Continuing with this categorization of eras by presidents, in “Roosevelt’s World” (FDR not TR) we see the way the continued rise of American power, the destruction of rivals, and the way in which the rise of the atheist Soviet International influenced American Civil Religion. It came to seem more self-evident, more “common sense,” to Americans and their leaders. America was on God’s side; the Soviets were on the side of evil. All evidence that might contradict this was brushed aside. American righteousness was simply accepted as a fact. The Second World War left only two powers with nuclear weapons, and only one of them “on God’s Side” as American’s saw it. Even Reinhold Niebuhr, who would later come to cast some doubt on the innate goodness of the American cause, was initially a strong supporter of American dominance in the Cold War.[vi] It was not until late in the second Truman administration that Niebuhr would write his cautionary, Irony of American History, which would raise questions about the absolute rightness of both the United States and its civil religion.
When we get to “Kennedy’s World” this civil religion gets a revival, after mellowing in the more pragmatic years of the late Eisenhower administration. McDougall gives us this description of the baby boomers, “They learned from their parents, teachers, coaches, and clergy that the United States was one nation under an ecumenical God who blessed a republic with liberty and justice for all.”[vii] This idea would drive the next decades of policy makers into various acts of attempted nation building. Creating a world in the American image. This “Americanization of the world” (to borrow from William T. Stead) became the goal, stated or unstated, for all administrations after Roosevelt. It was present in the Marshall Plan and the rebuilding of Japan. It was behind much of what became justification of the continued war in Vietnam. It was the thread that undergirded the policies of nation building (under various other names) in the Middle East following 9/11. American policy makers had an absolute faith in the idea that a democratic republic in the American model would work in variations anywhere in the world. And, that a good nation should make sure that this happens.
But even as this faith was at its strongest among policy makers, it was increasingly failing. Failure of the policies occurring in; Vietnam, in Iran, in Central America, in the Middle East, American Civil Religion was not creating a better world, it was wearing down the United States and creating distrust and hatred around the world. At the very time the US had the complete upper hand, the ideas that drove the US to try to create a better world were undoing that upper hand. And at home Americans were coming to doubt the sustainability of America’s role in the world, even as they felt trapped into continuing it. But Religion is an act of faith, not realpolitik so it persists despite the doubts raised.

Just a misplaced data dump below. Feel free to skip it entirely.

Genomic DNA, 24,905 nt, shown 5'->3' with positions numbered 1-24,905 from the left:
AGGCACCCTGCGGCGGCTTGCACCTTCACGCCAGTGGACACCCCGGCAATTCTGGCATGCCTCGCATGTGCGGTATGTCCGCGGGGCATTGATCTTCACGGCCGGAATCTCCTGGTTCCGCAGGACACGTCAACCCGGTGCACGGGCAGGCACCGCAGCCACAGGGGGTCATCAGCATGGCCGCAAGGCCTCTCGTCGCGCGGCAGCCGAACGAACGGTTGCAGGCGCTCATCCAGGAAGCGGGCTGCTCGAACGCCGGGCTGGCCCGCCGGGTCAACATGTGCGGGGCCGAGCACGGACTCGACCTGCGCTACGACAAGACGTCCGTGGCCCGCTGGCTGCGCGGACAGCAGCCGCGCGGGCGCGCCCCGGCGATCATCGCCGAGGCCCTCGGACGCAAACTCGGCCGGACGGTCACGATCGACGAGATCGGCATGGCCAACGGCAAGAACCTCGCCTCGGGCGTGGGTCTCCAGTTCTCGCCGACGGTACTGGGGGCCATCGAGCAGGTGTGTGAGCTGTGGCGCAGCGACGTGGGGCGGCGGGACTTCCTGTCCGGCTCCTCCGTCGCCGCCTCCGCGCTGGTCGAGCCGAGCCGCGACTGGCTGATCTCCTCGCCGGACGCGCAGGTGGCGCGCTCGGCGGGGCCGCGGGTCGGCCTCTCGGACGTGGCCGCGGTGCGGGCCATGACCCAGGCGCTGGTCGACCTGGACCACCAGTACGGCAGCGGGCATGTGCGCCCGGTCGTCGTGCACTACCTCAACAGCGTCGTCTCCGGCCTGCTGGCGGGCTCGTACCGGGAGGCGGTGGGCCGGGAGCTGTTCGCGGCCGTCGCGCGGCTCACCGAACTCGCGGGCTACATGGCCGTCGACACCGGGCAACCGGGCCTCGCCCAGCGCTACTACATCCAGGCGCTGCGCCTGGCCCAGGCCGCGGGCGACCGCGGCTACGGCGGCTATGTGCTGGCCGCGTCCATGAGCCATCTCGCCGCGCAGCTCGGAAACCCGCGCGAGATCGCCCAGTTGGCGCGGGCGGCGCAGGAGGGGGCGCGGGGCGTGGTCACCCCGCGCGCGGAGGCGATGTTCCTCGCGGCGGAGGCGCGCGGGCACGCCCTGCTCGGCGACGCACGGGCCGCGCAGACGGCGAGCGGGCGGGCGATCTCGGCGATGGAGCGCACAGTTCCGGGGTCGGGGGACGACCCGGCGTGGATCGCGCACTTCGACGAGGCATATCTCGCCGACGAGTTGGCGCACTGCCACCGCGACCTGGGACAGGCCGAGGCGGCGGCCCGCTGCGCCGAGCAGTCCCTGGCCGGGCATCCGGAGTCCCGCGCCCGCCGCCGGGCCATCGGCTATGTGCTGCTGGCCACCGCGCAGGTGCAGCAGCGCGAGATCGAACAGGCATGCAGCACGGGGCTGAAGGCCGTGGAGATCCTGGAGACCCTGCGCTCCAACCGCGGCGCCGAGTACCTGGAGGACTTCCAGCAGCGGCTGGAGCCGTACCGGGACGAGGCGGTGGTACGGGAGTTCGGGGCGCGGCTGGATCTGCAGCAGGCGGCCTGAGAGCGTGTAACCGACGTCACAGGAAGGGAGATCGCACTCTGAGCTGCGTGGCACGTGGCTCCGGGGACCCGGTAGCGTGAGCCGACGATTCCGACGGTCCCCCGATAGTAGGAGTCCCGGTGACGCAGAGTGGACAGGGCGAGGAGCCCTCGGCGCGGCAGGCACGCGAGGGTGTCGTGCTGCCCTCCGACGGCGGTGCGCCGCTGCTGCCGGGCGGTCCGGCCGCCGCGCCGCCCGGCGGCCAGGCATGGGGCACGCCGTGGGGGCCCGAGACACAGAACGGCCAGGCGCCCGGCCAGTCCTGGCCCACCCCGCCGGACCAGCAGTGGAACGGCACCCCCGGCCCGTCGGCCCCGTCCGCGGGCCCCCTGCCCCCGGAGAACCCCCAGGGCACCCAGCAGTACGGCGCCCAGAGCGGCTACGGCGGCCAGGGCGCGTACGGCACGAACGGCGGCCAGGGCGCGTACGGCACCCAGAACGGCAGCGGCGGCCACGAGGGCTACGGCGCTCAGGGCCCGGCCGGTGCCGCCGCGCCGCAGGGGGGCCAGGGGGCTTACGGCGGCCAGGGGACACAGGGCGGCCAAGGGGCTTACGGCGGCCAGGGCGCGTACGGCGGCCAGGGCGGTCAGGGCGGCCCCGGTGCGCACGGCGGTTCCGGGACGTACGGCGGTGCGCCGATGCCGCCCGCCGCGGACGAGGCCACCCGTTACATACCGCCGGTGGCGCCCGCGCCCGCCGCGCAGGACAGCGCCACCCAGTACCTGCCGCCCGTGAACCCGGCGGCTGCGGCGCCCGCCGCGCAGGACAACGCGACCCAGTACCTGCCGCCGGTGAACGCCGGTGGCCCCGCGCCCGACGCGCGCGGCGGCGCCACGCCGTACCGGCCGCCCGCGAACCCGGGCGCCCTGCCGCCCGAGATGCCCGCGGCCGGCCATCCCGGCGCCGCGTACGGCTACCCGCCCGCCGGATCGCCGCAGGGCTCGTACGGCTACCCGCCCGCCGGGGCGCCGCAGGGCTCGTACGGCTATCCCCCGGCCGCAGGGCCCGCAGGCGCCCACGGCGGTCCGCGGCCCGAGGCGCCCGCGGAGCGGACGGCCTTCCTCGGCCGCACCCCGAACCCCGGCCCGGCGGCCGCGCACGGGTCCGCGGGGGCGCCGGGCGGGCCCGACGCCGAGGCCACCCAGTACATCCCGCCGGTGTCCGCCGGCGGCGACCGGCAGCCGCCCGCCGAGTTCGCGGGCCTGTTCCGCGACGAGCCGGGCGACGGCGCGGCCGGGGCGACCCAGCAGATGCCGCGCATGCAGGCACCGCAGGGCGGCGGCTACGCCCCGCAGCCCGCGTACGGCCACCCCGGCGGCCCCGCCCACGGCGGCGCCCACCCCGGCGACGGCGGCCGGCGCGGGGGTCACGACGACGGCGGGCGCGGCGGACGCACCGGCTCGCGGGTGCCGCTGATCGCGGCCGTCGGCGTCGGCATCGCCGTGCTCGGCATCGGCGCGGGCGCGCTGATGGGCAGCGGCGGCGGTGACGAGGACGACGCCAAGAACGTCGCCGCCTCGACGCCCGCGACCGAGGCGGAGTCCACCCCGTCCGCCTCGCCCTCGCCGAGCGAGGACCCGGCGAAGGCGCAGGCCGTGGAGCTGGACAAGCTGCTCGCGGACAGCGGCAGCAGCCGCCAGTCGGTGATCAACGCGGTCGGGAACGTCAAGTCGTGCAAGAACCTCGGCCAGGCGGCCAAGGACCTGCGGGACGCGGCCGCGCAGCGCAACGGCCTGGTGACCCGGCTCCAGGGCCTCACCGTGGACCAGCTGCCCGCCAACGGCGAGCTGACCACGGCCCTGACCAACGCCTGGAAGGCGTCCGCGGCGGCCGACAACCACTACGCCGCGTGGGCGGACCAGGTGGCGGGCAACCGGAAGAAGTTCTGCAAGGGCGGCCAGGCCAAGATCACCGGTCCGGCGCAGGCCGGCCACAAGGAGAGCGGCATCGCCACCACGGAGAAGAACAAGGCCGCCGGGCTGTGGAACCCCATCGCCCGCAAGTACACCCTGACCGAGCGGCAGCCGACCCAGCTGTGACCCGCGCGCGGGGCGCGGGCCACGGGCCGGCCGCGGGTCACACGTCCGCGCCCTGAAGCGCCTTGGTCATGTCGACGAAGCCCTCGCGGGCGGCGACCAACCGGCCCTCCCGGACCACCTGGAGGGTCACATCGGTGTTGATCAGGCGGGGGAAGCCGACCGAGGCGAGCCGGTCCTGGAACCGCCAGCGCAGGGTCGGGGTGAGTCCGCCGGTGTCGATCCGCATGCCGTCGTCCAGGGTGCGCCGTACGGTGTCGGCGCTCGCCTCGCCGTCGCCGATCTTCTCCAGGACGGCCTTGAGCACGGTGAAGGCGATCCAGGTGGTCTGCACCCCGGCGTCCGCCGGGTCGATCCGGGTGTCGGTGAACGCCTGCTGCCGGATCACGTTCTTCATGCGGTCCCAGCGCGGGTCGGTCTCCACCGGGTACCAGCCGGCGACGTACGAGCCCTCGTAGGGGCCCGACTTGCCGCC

McDougall’s book has become dated by forces of destruction that no one could have foreseen at the time of publication. The epilogue is titled “Obama’s World?” The question mark is fitting. The nuclear explosion of the election of Donald Trump broke all continuity in US foreign relations. American religion has, since the Great Awakening, been prone to populist uprisings. So too has been its civil religion. The same populist forces that drove the creation of Evangelicalism, “America’s folk religion” as historian Randall Balmer calls it, often drives a restive public in voting for its next high priest. In a similar manner in which the fundamentalist movement was a reaction to educated theologians, and rejected those who approached the scriptures with critical thought, the American right rejected the professional political class, and put faith in a populist political revivalist. Donald Trump’s administration has pursued a foreign policy that is personal, contradictory to the point of incoherence, and completely lacking in curiosity about the forces and decisions that created the modern international system. Instead of principles and ideas, all international relations are redefined in monetary, personal, and power relationships. Rejecting historic Western liberal norms and traditions, the administration has embraced the illiberal authoritarianism of Russia, China, and North Korea. But this does not mean that American Civil Religion is dead. It has simply undergone a virulent restructuring. The flag, loyalty, patriotism, are all more on display than ever. But, and this is crucial, it is on display for an aging, shrinking, white America. What this means is that, at its heart, it is simply reactionary. And, this reaction is leading to a powerful opposite reaction. In both civil and actual religion, the reaction is one of horror and apostasy at the direction of the administration. Short of a civil war, this reaction will most likely resolve itself in the next two decades. With the formerly American sponsored international institutions in disarray, trust broken, and the American citizenry disillusioned, something new will surely be born. What that will be is yet to be seen. Will it be more violence and tribalism? Or will there be a kinder, gentler, more internationally accommodating, version of American Civil Religion?
[ii] This idea is borrowed from McDougall’s work.
[iii] McDougall, page 52.
[iv] General James Rusling, “Interview with President William McKinley,” The Christian Advocate 22 January 1903.
[v] McDougall, 129.
[vi] Ibid, 249–251.
[vii] Ibid, 237.